Signal of hope for Venezuela

A trip to Latin America by the top US envoy reveals the extent of Venezuela’s  crisis. By helping the country’s refugees, the rest of the region might send a message about respect for innocent lives.

Men carry a woman who fainted while queueing to try to cross into Colombia from Venezuela through Simon Bolivar international bridge in Cucuta, Colombia, Jan. 24,

Of all the refugee crises in the world, from those in Syria to Myanmar to Libya, the one least recognized as a crisis is Venezuela’s. That perception changed in recent days, however, after a tour of Latin America by United States Secretary of State Rex Tillerson. The massive influx of Venezuelans into the rest of the region was a major topic, helping turn a distant issue about the country’s economic implosion into an explosion of empathy for the rising number of refugees.

The shift in concern should add to the diplomatic momentum for a solution in Venezuela, where poverty and hunger are now the norm and President Nicolás Maduro’s dictatorial grip will probably increase after a pseudo-election planned for April.

Providing aid to the refugees could send a subtle message – as it has done in other world trouble spots – that innocent civilians deserve to be treated with dignity and respect.

The people in Venezuela already know the state of the crisis. The economy continues to shrink. Basic goods are in short supply. The country now has the highest inflation rate in the world. Its oil production has stagnated while the government has defaulted on some foreign debt payments. The regime needs to rely more and more on the military to quell dissent. And Mr. Maduro has refused humanitarian relief, fearing the country will be forced to make concessions.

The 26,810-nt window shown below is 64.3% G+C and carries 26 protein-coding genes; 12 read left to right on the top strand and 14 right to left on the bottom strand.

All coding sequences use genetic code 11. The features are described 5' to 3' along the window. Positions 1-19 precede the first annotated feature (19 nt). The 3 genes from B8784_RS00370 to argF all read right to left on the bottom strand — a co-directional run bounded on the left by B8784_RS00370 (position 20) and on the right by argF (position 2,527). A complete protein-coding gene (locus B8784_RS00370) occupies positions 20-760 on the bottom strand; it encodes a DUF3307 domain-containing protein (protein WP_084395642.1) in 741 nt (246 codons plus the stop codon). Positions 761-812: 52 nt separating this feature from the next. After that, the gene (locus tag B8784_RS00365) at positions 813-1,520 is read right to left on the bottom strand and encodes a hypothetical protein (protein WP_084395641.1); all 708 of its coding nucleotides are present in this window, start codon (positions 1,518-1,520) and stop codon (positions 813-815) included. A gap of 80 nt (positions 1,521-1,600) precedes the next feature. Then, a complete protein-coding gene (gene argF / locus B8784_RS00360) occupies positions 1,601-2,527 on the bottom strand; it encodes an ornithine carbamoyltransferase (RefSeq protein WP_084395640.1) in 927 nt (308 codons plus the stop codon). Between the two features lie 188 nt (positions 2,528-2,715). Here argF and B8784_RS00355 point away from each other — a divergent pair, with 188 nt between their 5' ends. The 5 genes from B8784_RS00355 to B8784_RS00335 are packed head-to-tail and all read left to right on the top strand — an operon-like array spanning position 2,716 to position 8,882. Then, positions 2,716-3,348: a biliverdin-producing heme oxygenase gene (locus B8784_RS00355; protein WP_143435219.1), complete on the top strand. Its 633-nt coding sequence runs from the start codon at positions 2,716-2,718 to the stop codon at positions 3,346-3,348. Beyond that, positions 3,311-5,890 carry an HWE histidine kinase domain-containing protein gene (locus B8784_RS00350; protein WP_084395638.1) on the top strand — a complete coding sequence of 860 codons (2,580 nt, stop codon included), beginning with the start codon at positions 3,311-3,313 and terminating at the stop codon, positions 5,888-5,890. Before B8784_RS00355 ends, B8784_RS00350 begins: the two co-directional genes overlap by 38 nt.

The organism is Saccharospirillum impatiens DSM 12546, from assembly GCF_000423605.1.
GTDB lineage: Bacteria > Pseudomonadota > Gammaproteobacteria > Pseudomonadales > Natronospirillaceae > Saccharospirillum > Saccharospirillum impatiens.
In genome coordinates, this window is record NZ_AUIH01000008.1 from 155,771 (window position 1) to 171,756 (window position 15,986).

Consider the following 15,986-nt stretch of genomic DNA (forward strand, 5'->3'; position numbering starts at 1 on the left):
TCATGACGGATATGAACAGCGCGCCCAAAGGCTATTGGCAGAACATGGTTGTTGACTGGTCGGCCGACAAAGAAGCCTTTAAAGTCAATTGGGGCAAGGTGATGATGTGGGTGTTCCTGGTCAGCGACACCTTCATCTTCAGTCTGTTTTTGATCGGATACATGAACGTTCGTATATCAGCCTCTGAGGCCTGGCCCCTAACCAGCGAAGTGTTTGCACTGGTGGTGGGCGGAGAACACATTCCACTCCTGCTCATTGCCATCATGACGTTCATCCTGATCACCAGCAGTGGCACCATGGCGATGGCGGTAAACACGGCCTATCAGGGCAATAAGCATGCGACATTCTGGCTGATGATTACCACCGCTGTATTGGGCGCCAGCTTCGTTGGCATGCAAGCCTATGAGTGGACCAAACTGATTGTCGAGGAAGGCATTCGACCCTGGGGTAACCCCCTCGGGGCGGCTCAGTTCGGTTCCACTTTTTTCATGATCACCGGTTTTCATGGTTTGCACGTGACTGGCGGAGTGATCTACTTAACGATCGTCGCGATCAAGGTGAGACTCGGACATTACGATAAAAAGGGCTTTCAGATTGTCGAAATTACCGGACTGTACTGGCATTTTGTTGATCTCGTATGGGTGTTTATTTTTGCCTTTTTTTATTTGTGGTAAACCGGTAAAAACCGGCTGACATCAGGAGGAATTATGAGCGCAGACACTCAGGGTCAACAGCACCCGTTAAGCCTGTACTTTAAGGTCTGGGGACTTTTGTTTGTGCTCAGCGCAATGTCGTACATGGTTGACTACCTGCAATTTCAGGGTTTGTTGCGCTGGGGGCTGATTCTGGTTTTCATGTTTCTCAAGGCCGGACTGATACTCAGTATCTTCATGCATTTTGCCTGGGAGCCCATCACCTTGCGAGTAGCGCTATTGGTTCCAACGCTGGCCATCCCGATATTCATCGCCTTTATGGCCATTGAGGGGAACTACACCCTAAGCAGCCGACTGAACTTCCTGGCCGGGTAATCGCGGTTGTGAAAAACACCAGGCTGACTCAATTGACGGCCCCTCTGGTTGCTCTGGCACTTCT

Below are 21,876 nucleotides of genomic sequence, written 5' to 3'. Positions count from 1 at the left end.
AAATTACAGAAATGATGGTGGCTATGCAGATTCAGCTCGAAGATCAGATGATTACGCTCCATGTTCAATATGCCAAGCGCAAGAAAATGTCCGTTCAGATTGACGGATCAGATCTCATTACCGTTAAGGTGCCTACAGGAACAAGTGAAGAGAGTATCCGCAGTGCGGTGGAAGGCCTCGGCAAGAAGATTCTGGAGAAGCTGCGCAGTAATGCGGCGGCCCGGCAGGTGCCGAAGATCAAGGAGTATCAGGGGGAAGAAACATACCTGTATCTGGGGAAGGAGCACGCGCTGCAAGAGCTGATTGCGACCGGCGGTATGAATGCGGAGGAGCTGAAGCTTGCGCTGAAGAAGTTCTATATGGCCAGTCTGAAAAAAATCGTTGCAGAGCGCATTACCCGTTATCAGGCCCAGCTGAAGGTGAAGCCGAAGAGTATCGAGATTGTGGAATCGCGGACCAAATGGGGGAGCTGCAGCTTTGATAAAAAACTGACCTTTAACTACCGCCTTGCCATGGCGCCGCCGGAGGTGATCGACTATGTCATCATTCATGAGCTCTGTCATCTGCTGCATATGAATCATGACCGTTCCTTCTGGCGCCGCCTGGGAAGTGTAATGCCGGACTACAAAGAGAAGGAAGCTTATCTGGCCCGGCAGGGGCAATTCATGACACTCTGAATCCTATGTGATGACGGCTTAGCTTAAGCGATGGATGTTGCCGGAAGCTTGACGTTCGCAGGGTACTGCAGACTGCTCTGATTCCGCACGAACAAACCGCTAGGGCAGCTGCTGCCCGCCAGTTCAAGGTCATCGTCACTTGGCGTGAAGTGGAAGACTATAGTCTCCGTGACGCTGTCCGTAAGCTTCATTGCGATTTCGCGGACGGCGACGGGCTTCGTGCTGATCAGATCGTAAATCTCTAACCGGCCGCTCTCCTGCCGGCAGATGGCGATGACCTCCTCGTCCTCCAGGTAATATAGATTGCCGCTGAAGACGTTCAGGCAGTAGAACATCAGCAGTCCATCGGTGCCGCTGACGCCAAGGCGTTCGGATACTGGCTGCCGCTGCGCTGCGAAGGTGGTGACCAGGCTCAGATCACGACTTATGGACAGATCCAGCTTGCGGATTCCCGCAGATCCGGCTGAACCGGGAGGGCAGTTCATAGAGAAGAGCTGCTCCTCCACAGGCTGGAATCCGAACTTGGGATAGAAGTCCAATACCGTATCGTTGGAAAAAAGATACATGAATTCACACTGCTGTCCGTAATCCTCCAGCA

A poll this week revealed that 85 percent of Venezuelans say the country is in a “grave humanitarian crisis.” Less than a third plan to vote in the coming election.

In neighboring Colombia, almost half a million Venezuelans have already “voted with their feet” by fleeing across the border. And every day, hundreds more arrive in Colombia as well as in places such as Brazil, Panama, and Argentina. Colombia says the migration is now its top concern. The government has opened its first shelter and made plans for large-scale camps. Mr. Tillerson promised to consider US aid for the effort.

Venezuela’s “deep” crisis, says Colombian President Juan Manuel Santos, is the “result of the failed [socialist] revolution led by President Maduro.”

Helping Venezuela’s refugees is one way to encourage the rest of Latin America to unite and take stronger action toward restoring democracy in that country. And sending a message of hope from outside might convince more Venezuelans at home that they are not alone. They deserve both basic goods and basic rights.

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